Fearing lack of electricity supply in South Africa and a price tag on CO2, WSP Group SA is investing in a biomass power plant that will replace coal in the Letaba Citrus juicing plant which is located in Tzaneen. Mining Weekly - Feb. 8, 2007.

    In what it calls an important addition to its global R&D capabilities, Archer Daniels Midland (ADM) is to build a new bioenergy research center in Hamburg, Germany. World Grain - Feb. 5, 2007.

    EthaBlog's Henrique Oliveira interviews leading Brazilian biofuels consultant Marcelo Coelho who offers insights into the (foreign) investment dynamics in the sector, the history of Brazilian ethanol and the relationship between oil price trends and biofuels. EthaBlog - Feb. 2, 2007.

    The government of Taiwan has announced its renewable energy target: 12% of all energy should come from renewables by 2020. The plan is expected to revitalise Taiwan's agricultural sector and to boost its nascent biomass industry. China Post - Feb. 2, 2007.

    Production at Cantarell, the world's second biggest oil field, declined by 500,000 barrels or 25% last year. This virtual collapse is unfolding much faster than projections from Mexico's state-run oil giant Petroleos Mexicanos. Wall Street Journal - Jan. 30, 2007.

    Dubai-based and AIM listed Teejori Ltd. has entered into an agreement to invest €6 million to acquire a 16.7% interest in Bekon, which developed two proprietary technologies enabling dry-fermentation of biomass. Both technologies allow it to design, establish and operate biogas plants in a highly efficient way. Dry-Fermentation offers significant advantages to the existing widely used wet fermentation process of converting biomass to biogas. Ame Info - Jan. 22, 2007.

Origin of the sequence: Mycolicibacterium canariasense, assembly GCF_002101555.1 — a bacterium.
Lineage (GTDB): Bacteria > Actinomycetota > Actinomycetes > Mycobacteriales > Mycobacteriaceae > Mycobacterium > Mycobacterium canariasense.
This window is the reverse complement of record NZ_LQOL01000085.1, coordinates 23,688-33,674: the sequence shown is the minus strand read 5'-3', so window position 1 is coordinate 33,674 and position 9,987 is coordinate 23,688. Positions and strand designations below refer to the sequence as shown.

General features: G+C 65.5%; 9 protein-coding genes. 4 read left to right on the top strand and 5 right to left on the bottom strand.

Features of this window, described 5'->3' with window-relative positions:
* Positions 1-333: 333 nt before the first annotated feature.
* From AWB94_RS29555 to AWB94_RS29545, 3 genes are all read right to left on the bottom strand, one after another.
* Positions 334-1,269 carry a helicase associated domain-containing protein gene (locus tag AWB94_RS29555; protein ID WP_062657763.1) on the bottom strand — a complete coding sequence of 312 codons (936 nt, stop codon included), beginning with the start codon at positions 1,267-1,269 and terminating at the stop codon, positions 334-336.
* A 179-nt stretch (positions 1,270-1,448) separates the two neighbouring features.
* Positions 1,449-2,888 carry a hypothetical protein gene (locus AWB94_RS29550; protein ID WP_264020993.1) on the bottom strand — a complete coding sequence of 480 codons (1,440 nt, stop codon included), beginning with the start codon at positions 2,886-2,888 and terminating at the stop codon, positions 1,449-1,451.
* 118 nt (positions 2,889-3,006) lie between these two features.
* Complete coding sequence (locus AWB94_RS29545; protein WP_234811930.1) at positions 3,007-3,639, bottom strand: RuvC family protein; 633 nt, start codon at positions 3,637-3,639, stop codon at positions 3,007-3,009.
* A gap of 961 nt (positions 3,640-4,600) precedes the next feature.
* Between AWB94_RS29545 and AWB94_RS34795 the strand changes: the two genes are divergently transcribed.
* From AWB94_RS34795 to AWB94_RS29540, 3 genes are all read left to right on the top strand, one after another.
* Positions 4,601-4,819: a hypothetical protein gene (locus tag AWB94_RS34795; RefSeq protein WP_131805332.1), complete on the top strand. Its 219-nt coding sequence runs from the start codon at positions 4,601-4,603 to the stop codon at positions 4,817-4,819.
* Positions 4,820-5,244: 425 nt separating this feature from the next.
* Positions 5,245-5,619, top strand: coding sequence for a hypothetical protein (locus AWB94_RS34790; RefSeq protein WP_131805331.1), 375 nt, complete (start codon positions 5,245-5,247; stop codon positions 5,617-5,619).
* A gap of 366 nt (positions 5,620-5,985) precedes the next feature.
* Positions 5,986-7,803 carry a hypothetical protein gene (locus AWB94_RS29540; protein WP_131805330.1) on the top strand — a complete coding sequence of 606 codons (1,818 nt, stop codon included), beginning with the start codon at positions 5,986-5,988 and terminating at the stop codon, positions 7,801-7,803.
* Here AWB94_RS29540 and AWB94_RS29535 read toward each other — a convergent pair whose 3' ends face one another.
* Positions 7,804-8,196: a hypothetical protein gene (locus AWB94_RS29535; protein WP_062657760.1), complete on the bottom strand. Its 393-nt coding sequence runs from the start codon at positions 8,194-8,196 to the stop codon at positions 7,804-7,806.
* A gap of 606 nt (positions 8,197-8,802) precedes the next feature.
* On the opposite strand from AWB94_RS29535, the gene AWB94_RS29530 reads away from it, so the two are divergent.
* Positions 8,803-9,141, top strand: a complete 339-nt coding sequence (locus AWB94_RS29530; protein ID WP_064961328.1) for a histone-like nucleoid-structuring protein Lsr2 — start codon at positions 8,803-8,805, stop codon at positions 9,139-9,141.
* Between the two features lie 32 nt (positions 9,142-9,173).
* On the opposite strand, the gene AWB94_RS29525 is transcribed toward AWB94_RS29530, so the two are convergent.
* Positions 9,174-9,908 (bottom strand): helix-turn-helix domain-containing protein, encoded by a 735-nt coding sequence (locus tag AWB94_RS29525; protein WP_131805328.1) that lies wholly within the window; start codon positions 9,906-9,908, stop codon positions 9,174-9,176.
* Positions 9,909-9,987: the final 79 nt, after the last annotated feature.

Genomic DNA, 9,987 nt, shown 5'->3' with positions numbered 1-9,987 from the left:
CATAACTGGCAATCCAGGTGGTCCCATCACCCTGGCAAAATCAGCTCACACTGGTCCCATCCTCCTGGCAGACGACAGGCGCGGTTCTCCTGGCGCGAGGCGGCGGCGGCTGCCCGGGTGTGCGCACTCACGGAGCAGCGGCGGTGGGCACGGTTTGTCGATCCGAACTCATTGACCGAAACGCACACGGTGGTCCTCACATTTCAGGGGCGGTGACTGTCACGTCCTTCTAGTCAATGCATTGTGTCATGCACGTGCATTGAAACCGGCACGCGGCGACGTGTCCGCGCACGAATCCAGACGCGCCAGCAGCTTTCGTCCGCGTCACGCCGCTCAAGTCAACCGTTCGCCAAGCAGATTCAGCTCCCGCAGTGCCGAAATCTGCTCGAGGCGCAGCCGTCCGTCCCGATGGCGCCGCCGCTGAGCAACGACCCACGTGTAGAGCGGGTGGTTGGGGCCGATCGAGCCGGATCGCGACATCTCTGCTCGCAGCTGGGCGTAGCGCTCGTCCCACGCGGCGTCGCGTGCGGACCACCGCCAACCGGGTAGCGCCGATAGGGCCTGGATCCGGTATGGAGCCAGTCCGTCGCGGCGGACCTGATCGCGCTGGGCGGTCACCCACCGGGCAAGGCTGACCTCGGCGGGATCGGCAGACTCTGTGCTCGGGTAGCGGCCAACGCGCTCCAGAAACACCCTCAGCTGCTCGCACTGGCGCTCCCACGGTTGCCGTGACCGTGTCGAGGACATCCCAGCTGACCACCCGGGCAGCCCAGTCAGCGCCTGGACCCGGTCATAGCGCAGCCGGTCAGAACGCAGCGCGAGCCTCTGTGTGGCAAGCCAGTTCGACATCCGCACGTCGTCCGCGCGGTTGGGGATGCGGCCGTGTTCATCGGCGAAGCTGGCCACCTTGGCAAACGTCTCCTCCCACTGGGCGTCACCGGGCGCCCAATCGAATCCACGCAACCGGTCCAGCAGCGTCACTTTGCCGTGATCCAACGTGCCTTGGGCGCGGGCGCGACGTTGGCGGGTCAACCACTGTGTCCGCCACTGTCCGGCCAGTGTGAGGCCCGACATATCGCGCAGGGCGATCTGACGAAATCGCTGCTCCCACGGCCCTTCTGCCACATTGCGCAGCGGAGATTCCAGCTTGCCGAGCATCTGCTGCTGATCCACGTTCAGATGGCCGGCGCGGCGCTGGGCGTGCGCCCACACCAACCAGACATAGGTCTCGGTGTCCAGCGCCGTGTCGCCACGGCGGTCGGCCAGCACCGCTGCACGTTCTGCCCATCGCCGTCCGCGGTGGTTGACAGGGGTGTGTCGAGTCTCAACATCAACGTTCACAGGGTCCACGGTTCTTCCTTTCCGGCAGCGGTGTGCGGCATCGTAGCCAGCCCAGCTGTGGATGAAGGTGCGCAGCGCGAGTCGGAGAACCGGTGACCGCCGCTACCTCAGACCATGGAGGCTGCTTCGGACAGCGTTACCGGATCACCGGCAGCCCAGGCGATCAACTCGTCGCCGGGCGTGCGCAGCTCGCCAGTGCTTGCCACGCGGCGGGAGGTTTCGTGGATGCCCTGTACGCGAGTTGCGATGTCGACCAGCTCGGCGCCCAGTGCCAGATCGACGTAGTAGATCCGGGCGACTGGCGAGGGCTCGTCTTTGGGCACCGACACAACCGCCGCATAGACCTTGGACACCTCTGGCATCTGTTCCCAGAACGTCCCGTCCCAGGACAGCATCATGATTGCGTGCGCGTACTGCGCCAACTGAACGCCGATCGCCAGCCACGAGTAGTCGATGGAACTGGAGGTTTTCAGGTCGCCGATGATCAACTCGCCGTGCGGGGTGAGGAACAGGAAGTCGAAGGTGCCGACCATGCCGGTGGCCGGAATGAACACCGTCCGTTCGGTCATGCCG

Hindustan Petroleum Corporation Limited is to build a biofuel production plant in the tribal belt of Banswara, Rajasthan, India. The petroleum company has acquired 20,000 hectares of low value land in the district, which it plans to commit to growing jatropha and other biofuel crops. The company's chairman said HPCL was also looking for similar wasteland in the state of Chhattisgarh. Zee News - Jan. 15, 2007.

    The Zimbabwean national police begins planting jatropha for a pilot project that must result in a daily production of 1000 liters of biodiesel. The Herald (Harare), Via AllAfrica - Jan. 12, 2007.

    In order to meet its Kyoto obligations and to cut dependence on oil, Japan has started importing biofuels from Brazil and elsewhere. And even though the country has limited local bioenergy potential, its Agriculture Ministry will begin a search for natural resources, including farm products and their residues, that can be used to make biofuels in Japan. To this end, studies will be conducted at 900 locations nationwide over a three-year period. The Japan Times - Jan. 12, 2007.